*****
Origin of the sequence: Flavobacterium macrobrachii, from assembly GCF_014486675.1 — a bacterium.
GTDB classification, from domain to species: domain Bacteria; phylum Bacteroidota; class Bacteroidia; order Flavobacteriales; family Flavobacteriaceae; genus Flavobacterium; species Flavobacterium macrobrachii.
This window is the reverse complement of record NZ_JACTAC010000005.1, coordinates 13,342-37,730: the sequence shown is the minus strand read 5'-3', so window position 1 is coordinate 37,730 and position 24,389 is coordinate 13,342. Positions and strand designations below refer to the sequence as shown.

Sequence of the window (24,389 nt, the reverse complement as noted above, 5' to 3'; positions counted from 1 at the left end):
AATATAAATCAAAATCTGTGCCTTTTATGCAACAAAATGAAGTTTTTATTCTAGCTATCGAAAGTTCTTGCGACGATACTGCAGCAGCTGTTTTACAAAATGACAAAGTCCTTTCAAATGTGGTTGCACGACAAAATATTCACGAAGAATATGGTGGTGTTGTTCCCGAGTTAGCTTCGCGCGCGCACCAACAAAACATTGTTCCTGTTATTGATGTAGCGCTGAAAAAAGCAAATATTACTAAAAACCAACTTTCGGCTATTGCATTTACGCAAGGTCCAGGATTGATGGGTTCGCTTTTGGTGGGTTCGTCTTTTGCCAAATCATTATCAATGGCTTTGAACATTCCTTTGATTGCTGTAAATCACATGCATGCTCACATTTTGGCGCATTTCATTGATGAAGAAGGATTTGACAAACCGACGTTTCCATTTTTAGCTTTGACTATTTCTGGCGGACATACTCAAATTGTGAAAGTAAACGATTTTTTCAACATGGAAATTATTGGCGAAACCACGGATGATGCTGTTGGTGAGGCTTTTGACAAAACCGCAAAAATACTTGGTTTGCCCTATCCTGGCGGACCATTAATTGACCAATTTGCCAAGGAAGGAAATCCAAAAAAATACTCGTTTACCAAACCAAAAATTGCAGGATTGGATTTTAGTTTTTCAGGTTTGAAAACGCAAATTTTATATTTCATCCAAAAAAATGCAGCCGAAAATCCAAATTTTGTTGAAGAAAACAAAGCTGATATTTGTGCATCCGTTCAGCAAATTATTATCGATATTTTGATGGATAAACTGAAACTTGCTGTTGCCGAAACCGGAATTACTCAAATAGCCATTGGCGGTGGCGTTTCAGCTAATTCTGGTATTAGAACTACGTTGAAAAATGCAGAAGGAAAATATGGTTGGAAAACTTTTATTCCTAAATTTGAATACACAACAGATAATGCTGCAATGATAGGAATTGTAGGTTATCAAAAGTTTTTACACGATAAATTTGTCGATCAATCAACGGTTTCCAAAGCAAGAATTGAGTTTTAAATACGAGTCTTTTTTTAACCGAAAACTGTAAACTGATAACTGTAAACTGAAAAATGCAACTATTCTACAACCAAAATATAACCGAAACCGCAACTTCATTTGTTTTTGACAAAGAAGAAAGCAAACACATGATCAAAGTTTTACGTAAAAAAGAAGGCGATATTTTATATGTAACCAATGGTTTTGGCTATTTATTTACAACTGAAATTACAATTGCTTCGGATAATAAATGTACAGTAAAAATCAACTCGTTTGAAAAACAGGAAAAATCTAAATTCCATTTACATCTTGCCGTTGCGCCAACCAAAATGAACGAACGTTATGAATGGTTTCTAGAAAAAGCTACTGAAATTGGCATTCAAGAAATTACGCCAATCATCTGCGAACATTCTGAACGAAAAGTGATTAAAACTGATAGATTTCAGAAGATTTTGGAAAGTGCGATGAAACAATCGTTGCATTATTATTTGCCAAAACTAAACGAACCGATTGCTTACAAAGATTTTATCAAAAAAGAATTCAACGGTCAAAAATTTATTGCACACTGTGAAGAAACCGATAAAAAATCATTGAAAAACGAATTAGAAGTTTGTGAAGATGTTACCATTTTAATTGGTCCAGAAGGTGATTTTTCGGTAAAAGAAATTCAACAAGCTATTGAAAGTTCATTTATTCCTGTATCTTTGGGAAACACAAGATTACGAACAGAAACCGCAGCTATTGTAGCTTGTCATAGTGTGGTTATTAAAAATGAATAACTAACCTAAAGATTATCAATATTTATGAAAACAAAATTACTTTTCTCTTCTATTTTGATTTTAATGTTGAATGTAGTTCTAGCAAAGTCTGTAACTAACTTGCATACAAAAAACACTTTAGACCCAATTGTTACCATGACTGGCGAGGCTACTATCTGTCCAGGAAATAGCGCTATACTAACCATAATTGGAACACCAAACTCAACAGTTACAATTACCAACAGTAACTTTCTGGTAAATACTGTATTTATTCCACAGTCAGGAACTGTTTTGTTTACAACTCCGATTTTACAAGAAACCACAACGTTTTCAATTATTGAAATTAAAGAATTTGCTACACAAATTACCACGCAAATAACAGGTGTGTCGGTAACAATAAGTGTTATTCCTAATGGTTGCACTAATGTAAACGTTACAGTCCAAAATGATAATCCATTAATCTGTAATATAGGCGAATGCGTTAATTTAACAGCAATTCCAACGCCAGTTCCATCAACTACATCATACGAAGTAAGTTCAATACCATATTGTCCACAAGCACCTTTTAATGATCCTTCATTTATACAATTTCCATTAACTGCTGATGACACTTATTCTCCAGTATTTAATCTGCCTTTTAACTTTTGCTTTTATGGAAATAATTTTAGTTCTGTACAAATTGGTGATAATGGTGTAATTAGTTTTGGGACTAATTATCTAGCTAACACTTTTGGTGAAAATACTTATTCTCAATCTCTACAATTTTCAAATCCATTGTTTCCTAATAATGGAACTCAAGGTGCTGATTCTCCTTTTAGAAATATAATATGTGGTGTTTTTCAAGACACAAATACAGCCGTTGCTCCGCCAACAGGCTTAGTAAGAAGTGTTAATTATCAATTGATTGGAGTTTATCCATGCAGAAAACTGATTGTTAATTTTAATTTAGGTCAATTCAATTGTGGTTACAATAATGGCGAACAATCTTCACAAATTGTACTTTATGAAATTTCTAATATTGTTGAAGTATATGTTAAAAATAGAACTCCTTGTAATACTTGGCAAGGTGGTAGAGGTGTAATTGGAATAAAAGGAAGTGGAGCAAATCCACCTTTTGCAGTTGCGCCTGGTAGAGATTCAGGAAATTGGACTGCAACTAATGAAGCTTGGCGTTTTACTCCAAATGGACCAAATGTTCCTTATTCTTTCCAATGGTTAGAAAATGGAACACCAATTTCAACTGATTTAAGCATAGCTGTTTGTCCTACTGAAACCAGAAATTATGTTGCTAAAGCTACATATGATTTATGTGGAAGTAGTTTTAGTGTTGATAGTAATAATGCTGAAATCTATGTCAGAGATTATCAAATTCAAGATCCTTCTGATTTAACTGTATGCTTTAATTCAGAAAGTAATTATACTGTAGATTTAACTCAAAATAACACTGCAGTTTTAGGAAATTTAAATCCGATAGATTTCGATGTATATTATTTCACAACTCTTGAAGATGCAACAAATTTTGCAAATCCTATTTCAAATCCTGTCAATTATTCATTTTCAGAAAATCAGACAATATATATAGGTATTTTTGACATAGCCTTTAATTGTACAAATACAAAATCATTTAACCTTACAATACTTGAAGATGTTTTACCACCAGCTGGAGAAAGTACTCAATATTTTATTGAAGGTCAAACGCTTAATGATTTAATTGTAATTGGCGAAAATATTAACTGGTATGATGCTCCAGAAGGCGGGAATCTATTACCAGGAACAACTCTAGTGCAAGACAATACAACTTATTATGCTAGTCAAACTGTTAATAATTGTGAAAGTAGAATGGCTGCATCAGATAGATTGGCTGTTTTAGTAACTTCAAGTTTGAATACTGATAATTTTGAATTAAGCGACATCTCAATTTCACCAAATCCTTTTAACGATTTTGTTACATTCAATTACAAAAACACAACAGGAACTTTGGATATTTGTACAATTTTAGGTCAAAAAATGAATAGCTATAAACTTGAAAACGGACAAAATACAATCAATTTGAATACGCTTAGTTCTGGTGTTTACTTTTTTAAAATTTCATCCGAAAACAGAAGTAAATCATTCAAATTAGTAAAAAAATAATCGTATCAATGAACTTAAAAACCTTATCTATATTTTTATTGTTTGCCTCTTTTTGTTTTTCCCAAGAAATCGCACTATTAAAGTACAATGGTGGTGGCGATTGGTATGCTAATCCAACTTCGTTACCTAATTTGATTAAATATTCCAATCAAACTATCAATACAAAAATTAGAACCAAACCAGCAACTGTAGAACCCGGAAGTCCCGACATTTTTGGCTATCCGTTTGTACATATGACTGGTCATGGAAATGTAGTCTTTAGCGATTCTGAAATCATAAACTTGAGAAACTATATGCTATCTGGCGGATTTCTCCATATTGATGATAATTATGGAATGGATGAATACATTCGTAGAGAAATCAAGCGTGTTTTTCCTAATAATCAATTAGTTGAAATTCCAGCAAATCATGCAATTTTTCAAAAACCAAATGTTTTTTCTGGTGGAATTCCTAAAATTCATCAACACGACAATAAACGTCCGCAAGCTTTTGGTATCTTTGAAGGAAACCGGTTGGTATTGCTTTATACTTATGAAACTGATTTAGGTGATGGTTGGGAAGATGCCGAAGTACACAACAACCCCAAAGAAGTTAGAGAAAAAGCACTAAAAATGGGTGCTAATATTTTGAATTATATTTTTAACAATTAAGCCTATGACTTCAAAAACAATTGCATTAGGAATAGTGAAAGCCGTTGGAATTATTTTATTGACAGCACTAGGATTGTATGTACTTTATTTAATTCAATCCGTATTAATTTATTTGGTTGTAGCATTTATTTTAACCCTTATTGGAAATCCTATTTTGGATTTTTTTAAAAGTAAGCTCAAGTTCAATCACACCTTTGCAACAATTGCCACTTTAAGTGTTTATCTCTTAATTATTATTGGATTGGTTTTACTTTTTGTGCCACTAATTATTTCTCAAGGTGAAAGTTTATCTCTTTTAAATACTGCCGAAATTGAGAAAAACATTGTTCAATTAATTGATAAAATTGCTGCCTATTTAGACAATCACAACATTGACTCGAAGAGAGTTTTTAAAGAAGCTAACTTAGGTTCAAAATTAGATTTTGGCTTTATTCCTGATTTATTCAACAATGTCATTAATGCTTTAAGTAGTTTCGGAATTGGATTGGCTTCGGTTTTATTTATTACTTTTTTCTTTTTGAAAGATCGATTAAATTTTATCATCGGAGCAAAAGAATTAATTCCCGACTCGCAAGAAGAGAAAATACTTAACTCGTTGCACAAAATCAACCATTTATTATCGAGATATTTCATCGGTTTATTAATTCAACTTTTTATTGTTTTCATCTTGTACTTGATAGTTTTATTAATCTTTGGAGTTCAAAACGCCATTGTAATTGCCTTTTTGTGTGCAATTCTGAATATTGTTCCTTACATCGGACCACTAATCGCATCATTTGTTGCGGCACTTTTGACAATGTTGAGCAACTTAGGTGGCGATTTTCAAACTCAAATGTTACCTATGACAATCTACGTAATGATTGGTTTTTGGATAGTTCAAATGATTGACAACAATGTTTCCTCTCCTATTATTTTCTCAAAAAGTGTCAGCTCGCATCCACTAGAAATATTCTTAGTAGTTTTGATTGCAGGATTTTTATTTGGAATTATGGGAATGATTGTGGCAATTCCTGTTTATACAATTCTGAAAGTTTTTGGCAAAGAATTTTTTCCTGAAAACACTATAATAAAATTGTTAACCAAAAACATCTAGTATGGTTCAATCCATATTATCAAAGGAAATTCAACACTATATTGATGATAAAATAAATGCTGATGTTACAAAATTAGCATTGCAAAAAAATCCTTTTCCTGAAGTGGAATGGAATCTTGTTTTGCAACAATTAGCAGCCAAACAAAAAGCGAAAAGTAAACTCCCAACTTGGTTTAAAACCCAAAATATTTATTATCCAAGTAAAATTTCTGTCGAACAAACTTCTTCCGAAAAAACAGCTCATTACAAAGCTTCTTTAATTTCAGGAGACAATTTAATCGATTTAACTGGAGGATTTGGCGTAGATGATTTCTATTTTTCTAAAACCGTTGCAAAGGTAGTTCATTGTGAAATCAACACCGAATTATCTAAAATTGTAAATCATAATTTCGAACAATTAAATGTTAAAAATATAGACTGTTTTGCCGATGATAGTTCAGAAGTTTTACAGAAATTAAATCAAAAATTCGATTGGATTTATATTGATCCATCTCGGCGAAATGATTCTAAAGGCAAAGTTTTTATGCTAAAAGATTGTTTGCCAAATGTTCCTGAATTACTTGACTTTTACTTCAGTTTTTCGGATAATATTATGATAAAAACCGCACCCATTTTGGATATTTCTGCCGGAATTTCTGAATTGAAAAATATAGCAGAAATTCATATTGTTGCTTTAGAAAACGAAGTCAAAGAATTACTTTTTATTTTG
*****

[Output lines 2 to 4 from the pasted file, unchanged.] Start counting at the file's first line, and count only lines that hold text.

GTDB classification, from domain to species: domain Bacteria; phylum Bacteroidota; class Bacteroidia; order Flavobacteriales; family Flavobacteriaceae; genus Flavobacterium; species Flavobacterium macrobrachii.
This window is the reverse complement of record NZ_JACTAC010000005.1, coordinates 13,342-37,730: the sequence shown is the minus strand read 5'-3', so window position 1 is coordinate 37,730 and position 24,389 is coordinate 13,342. Positions and strand designations below refer to the sequence as shown.

Sequence of the window (24,389 nt, the reverse complement as noted above, 5' to 3'; positions counted from 1 at the left end):